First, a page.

Brendan Murphy: "For me, this is the right time to go"

Brendan Murphy Carlow GAA Footballer


I love playing for Carlow, and I don't think anyone who knows me would say otherwise. You give so much to the game and then when you want to take some time for yourself, you hope that people understand. We’re not permanently tied to our county teams, and I think people forget that sometimes

I'm going to turn 30 next year, I’ll be getting married to my fiancé Kate, I’m trying to work overtime for that reason, and this summer is maybe our last real chance to get away. This is right for us, and it’s a really positive thing.

At the same time, it’s probably the toughest decision I’ve had to make in my life since walking away from Aussie Rules all those years ago. It’s not as if it was a spur-of-the-moment thing either — we’ve been mulling over it since February. I told manager Turlough O’Brien and Steven Poacher back then, and of how I was a bit fatigued. Heading away is all about getting a break, and recharging the batteries. It’s a chance to play some ball in Boston, and do some traveling. After that, it’s football, career, and home life.

Why fatigued, you might ask? Well, one weekend last year summed it all up. I love my job as a Garda in Clondalkin station, but juggling shift work and inter-county commitments can be a challenge. So it was a Saturday pre-championship, and we were playing Armagh in a challenge match. I was on night shifts though, which complicated matters.

So, here’s how it played out. I started my shift on Friday at 9:00 pm, and luckily my very understanding boss allowed me to go for a quick sleep at 5:30 am before finishing at 7:00 am. I then made my way over to the Red Cow Roundabout, where I was collected by the Carlow team bus at 7:30 am to head to Armagh. Once the game was done, I went back down from Armagh to Clondalkin, where I got in a 40-minute nap before beginning another 9:00 pm to 7:00 am shift. Finally, I went to bed at 8:00 am on Sunday morning after spinning home to Carlow.

Now, it was tough, but that doesn’t mean I don’t love it. We’ve had some great occasions in Carlow: giving Dublin a good game in last year’s championship, and finally winning promotion from Division 4 of the league this year. There’s a reason you put so much into it.

That’s not to say there aren’t challenges. We train on Tuesdays and Thursdays with the county team, but if I have to work, I will make up a session on my own time. There are times when I’ll be at the gym at 3:00 or 4:00 am on the rowing machine or the bike.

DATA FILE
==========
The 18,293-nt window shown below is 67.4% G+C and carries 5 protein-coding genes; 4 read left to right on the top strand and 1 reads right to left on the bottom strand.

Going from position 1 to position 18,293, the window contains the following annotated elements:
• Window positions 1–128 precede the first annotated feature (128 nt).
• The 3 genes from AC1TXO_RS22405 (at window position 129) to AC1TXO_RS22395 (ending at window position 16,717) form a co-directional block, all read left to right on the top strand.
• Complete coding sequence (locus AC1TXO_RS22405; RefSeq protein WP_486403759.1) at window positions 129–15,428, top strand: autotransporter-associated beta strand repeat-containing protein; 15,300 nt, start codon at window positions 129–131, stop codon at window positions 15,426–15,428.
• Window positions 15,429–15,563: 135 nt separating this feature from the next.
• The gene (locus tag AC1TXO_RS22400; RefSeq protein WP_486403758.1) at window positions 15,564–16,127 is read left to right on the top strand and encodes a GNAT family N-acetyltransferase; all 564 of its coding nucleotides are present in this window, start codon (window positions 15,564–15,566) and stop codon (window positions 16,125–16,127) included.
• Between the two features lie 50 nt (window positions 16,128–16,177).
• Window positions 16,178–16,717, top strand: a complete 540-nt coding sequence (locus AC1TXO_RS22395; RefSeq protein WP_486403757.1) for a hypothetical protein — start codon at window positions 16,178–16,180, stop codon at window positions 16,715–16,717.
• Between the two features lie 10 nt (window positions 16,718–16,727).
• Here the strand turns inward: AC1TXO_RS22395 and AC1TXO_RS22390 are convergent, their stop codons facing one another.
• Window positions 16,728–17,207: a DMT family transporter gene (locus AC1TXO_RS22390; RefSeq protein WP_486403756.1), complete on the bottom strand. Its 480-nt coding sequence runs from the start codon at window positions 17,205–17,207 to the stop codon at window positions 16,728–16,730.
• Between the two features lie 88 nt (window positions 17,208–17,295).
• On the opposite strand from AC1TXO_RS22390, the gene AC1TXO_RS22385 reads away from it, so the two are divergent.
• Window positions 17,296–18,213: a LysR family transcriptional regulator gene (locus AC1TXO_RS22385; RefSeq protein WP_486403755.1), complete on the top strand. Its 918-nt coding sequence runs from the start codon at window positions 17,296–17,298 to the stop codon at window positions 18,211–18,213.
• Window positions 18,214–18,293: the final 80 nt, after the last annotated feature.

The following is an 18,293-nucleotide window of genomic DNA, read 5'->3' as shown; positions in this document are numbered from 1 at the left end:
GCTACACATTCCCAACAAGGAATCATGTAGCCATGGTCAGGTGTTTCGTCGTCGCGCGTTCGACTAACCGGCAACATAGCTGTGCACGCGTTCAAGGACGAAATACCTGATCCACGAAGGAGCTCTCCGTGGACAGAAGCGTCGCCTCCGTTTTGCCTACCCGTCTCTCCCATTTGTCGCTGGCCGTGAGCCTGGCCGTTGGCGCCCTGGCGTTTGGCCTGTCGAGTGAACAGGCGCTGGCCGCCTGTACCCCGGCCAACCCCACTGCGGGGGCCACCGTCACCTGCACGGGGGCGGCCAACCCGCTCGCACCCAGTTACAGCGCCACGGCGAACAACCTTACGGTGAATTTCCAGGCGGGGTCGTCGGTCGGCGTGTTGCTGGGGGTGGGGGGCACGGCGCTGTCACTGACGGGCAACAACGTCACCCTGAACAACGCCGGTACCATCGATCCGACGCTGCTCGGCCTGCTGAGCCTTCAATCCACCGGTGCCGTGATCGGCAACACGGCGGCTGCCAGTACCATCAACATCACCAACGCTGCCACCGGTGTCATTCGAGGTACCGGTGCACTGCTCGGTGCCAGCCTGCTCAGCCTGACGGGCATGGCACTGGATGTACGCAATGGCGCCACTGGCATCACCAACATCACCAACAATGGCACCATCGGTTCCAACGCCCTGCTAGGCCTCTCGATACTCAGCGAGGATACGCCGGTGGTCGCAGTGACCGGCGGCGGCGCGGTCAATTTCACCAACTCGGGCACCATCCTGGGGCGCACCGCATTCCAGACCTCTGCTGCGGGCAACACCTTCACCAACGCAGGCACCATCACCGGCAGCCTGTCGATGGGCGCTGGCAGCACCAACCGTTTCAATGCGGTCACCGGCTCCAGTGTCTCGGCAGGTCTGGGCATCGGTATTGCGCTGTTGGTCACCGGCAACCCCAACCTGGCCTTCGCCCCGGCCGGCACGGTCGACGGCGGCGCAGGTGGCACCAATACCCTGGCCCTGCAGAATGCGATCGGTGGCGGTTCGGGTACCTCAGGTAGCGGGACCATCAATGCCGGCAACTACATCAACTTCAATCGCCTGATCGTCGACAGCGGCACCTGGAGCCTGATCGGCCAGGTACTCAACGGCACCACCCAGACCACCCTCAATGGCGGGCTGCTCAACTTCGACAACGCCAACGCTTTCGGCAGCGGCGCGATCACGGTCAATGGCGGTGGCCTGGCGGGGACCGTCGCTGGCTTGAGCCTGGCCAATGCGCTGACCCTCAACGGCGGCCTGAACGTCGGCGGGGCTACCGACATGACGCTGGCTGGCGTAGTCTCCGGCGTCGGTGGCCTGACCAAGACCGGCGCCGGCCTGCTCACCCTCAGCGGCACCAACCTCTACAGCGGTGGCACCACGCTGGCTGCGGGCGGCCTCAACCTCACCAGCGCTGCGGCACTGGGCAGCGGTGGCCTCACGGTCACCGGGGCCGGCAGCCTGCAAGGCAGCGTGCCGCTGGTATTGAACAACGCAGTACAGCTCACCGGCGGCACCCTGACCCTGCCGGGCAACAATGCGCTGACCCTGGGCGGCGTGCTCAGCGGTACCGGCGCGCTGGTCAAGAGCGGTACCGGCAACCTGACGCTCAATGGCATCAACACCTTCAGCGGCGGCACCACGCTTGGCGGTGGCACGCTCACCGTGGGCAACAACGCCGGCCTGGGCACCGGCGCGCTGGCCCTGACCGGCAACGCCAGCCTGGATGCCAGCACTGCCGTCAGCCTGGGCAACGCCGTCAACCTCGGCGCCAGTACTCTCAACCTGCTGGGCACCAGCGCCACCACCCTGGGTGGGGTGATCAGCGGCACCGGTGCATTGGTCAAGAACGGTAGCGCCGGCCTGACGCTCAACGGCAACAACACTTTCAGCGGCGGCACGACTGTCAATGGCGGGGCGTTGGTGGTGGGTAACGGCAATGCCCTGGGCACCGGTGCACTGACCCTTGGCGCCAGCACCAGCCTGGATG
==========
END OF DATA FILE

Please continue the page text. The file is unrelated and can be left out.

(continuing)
Of course, I have a football career, but I have ambitions in my job too, and that needs attention if I’m to get where I want to go. It’s the same for Kate. Which, once again, brings me to why it makes so much sense for us to head away now, and then put my head down with career and the sport I love after that. It wasn’t an easy choice to make.

Anyway, I wouldn’t have been able to play this weekend against Louth due to injury. When we were training on the Thursday before the league final against Laois, I went to step off my left and felt a pop in my right hip — it was as if someone shot me. I got an injection and played in the game, but I didn’t play well. I probably shouldn’t have togged, and I’m not fully right from it yet.

I don’t think I ever put in as much effort as I did this year, and I’d be lying if I said I didn’t consider staying on. We’d spent so many years trying to get promoted and get to Croke Park, so when we did, it made it tougher. Kate even said, “stay if you want” and all of these factors are why it was harder than leaving the AFL.

I don’t head out until June 30th, but the sanctioning rule in the USA means that I would be ineligible there if I lined out for Carlow. It’s a rule I don’t agree with, but that's the way it is. It would break my heart to watch the game against Louth on Sunday in O’Moore Park so that I won’t be there. I’ll probably get into the car and park up somewhere quiet, and listen to it on the radio. Better to be listening to the lads going to war while I’m on my own, rather than bumping into someone telling me I should be out there. It will be hard enough without that. I’ll be away at a friend’s wedding too, which will help distract me.

I intend to play for Rathvilly once I get home, and hopefully, Turlough and the boys will be happy for me to rejoin the panel for next year. As I said, I love football, and I’ll combine it with my job for as long as I can. Hopefully, people will understand where I’m coming from, that life isn’t simple, and you can’t always put what is effectively a hobby before everything else.

You can love football, love your career, and then also want to enjoy your life and the people in it.  For me, this is the right time to go.

Brendan was in conversation with Shane Stapleton